U.S. Southern racial segregation is represented in stark images: separate drinking fountains, waiting rooms clearly marked, all portraying a clear, racial dividing line.
Yet each state, town, county had its own variations – a Black individual crossing a county line entered unknown territory. Social custom that marked one community might be either more or less restrictive in the next. Dismantling American apartheid in the 1960s granted more legal freedom, but how one navigated those spaces meant continued tension and apprehension.
Dr. Adolph Reed Jr. in The South not only offers political and historical analysis, but most telling, shares his own life experiences growing up in Jim Crow and then witnessing its awkward transition to a newer order.
Reed’s childhood encompassed the Bronx, Brooklyn, Washington, D.C. and New Orleans, with family forays across Louisiana into Arkansas. This tight volume neatly encompasses personal memoir with cogent analysis. Reed lived under Jim Crow, its collapse and its modern apparitions. New Orleans saw more fluid boundaries, a multi-racial society that carried segregation’s trapping but also winked at occasional transgressions. His educated, middle-class, Catholic upbringing contrasted with the rural, small town South. Riding the Mississippi River ferry from New Orleans to adjoining Algiers, the boat deck racially separated by chicken wire, his grandmother would unashamedly proclaim in an audible stage whisper that the barrier was present because “a lot of crazy people ride this ferry and they have to sit on the other side.”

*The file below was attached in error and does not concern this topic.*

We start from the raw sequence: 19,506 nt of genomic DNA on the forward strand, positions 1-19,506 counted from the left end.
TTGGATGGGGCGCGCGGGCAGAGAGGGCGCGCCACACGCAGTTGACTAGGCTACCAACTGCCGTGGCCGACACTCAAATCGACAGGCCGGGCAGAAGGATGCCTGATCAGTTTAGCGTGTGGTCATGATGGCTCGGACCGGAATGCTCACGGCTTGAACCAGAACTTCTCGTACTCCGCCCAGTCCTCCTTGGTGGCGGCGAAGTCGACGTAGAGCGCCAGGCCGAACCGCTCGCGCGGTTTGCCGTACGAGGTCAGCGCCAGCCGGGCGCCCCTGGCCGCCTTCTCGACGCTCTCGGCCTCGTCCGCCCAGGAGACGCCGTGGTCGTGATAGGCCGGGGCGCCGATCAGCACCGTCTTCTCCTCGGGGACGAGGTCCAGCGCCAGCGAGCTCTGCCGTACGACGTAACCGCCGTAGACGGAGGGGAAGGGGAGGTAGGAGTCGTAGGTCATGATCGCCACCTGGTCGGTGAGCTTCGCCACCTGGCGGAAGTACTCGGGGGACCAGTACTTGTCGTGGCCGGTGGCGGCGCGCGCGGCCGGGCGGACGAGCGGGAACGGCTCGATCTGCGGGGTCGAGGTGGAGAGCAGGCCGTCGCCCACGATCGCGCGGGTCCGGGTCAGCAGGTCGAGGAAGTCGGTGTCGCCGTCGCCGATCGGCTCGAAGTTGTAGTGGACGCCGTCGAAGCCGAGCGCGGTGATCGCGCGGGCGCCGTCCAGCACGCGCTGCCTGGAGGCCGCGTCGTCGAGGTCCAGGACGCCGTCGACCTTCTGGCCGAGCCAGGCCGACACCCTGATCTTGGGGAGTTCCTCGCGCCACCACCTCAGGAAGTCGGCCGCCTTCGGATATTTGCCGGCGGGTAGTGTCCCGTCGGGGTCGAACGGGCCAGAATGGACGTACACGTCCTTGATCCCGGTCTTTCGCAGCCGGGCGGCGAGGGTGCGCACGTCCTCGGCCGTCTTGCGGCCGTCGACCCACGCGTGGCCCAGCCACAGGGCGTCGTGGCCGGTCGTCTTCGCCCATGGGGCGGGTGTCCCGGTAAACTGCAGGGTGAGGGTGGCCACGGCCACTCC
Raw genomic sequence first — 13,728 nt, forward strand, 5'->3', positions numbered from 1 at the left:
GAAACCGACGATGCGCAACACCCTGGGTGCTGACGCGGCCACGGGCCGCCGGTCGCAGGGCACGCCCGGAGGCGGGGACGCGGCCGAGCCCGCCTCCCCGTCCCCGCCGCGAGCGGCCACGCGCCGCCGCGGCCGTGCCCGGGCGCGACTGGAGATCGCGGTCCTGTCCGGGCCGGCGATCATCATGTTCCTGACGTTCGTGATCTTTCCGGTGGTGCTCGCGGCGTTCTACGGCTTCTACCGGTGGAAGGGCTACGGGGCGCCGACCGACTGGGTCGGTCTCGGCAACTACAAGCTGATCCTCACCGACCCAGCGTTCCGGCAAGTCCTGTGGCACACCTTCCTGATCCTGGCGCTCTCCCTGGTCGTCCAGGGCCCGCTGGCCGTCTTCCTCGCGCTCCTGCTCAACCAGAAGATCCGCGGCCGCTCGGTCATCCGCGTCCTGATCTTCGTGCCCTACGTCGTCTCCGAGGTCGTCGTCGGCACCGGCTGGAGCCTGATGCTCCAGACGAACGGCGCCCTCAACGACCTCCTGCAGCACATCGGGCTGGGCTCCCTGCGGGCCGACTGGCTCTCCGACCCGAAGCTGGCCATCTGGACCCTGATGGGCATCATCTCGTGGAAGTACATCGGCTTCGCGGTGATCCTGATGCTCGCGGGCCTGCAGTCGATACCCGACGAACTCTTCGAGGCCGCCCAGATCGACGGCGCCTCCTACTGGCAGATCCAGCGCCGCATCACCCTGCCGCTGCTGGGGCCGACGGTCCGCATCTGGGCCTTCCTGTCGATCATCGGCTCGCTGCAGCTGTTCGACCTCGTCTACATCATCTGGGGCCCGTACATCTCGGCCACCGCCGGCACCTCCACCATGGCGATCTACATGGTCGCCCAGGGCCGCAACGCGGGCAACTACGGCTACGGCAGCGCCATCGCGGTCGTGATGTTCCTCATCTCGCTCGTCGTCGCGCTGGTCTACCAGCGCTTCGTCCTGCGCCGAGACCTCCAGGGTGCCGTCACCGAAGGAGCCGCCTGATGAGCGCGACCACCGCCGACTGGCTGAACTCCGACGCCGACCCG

Neighborhoods, even blocks or a street side, might mark racial lines. Reed grew up knowing which white-owned stores was acceptable for buying clothes, though a hat meant a different establishment. Class lines were as clearly delineated as race. Leaving New Orleans to visit Arkansas family meant a careful trip, cautiously traveling through certain counties while more relaxed in others.
As segregation crumbled apprehensions remained, as different localities maintained its vestiges. In 1973 he was followed at night by a patrol car in the Carolina Low Country, when the flashing lights stopped Reed. He was called to the car’s literal “shotgun seat,” but instead of confrontation or a ticket, the officer wondering what the “Boycott Gulf” bumper sticker meant. After sharing a brief history lesson on Portuguese African colonialism he was released.
Reed’s scholarship focuses not just on race but class. His powerful last chapter draws sharp contrast between the upwardly mobile strivers, heralded in multicultural America, while working people still struggle with low wages and poor conditions. He positions segregation as an economic system. “While the segregationist system was clearly and obviously racist and white supremacist, it wasn’t merely about white supremacy for its own sake. It was the instrument of a specific order of political and economic power that was clearly racial but that most fundamentally stabilized and reinforced the dominance of powerful political and economic interests,” he writes.
This concise volume invites the reader on multiple levels; there are the compelling, personal Jim Crow experiences, the haphazard transition as that false order crumbles and the current malingering racism. He probes this with a class perspective and vividly portrays social changes yet leaves clear signals on the remaining challenges.
The South: Jim Crow and Its Afterlives
By Adolph L. Reed Jr.
Verso Books, 2022
- Reviewed by Mike Matejka